# A to Z of Excel Functions: The OR Function

19 June 2023

*Welcome
back to our regular A to Z of Excel Functions blog. Today we look at the OR function. *

** **

**The
OR function**

The **OR **function is similar to **AND**, but only
requires __one__ condition to be TRUE.
Similar to **AND**, the **OR** function may be used to expand the
usefulness of other functions that perform logical tests. For example, the **IF** function performs a logical test and then returns one value if
the test evaluates to TRUE and another value if the test evaluates to FALSE. By using the **OR** function as the **logical_test **argument of the **IF **function, you can
test many different conditions instead of just one.

For example, imagine you are in London on a Tuesday. Consider the expression

**=OR(condition1, condition2, condition3)**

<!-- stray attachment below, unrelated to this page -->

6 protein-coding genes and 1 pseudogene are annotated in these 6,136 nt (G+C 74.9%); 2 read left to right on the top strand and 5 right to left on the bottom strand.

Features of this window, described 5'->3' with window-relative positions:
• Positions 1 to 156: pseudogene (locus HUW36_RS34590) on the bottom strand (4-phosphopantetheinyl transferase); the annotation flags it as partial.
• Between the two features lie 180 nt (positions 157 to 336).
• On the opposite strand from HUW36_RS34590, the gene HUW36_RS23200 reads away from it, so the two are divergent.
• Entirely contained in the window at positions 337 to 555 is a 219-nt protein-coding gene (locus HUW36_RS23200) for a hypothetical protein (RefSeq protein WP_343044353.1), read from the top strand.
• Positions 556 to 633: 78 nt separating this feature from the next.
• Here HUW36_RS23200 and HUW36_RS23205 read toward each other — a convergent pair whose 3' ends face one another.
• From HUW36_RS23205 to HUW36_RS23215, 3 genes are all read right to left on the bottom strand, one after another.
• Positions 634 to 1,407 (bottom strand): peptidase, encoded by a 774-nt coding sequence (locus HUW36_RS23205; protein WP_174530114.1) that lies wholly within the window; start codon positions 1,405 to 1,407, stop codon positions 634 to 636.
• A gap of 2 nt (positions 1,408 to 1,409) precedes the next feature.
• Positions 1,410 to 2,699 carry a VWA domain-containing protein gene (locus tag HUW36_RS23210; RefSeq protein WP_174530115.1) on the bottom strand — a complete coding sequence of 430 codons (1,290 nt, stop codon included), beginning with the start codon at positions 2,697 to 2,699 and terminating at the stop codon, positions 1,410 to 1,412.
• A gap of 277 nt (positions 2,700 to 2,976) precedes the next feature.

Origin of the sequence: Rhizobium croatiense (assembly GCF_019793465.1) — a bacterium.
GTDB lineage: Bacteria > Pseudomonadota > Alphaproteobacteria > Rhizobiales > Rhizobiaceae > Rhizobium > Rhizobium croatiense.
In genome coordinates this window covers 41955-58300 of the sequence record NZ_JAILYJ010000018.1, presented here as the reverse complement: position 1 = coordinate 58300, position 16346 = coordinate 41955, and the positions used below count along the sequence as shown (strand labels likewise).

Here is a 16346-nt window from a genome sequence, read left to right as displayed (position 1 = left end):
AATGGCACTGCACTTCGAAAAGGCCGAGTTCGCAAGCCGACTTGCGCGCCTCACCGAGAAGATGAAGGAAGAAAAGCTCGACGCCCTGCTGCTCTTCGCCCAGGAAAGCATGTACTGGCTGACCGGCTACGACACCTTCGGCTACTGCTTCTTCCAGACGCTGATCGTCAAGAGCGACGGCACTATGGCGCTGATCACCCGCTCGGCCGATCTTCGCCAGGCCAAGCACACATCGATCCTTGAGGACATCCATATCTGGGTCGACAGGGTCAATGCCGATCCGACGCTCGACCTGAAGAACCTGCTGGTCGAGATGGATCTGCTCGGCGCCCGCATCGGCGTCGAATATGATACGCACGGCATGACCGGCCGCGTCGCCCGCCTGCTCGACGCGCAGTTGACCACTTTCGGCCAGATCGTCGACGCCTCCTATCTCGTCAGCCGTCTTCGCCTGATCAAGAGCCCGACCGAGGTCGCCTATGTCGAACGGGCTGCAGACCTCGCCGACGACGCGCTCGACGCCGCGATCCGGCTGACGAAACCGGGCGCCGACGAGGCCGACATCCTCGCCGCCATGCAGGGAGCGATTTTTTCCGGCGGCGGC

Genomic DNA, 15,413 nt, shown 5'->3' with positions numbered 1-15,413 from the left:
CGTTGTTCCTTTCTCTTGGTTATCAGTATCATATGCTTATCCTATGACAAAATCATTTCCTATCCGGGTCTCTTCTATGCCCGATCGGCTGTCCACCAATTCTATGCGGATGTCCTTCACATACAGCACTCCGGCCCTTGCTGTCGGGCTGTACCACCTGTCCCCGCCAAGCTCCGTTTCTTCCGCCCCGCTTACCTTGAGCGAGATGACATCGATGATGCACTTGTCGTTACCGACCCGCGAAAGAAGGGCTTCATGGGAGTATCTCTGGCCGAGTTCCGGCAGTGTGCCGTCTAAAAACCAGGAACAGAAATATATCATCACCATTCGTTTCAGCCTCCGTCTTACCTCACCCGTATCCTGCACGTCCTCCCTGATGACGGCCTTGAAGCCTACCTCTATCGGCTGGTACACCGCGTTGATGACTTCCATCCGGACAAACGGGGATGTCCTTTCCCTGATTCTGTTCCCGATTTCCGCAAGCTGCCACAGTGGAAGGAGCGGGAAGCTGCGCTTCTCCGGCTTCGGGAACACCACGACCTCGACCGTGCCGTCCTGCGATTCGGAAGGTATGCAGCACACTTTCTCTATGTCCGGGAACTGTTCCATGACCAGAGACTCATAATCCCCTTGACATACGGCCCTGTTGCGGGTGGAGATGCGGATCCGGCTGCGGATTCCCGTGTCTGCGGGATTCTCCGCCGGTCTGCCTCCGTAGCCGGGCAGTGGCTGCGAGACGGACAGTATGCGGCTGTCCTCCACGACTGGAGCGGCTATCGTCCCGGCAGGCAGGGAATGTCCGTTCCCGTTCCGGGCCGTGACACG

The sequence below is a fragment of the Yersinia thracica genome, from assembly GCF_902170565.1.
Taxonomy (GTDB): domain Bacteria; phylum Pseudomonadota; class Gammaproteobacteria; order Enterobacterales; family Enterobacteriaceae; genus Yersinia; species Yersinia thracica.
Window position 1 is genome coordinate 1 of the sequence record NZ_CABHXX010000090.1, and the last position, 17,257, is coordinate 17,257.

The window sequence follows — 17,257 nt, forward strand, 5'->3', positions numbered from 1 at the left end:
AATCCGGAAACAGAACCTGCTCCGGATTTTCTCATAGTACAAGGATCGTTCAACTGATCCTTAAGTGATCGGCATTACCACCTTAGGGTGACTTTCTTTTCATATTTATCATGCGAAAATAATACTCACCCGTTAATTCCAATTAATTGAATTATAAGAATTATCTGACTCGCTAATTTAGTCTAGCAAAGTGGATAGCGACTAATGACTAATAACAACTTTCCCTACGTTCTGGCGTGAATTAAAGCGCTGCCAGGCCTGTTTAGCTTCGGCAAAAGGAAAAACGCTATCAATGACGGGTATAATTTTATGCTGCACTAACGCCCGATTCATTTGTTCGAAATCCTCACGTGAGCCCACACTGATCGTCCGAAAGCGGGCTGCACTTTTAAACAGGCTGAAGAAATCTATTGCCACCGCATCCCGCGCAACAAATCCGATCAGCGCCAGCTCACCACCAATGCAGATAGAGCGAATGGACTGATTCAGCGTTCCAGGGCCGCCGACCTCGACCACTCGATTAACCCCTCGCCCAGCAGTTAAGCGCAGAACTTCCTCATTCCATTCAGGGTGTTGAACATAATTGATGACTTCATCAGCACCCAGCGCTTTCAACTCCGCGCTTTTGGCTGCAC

where:

**condition1**is the condition, “today is Tuesday”**condition2**is the condition, “you are in London”*and***condition3**is the condition, “the Earth is flat”.

This would clearly be TRUE as you are
definitely in London (that is, **condition2 **holds).

The syntax for **OR** is as follows:

**OR(logical1, [logical2], …)**

where:

**logical1:**the first condition that you want to test that can evaluate to either TRUE or FALSE**logical2:**additional conditions that you want to test that can evaluate to either TRUE or FALSE, up to a maximum of 255 conditions.**logical2**is optional and is not needed in the syntax.

It should be noted that:

- The arguments must evaluate to logical values, such as TRUE or FALSE, or the arguments must be arrays or references that contain logical values
- If an array or reference argument contains text or empty cells, those values are ignored
- If the specified range contains no logical
values, the
**OR**function returns the*#VALUE!*error value.

In summary, **OR** works as follows:

*We’ll continue our A to Z of Excel Functions soon. Keep checking back – there’s a new blog post every business day.*

*A full page of the function articles can be found here. *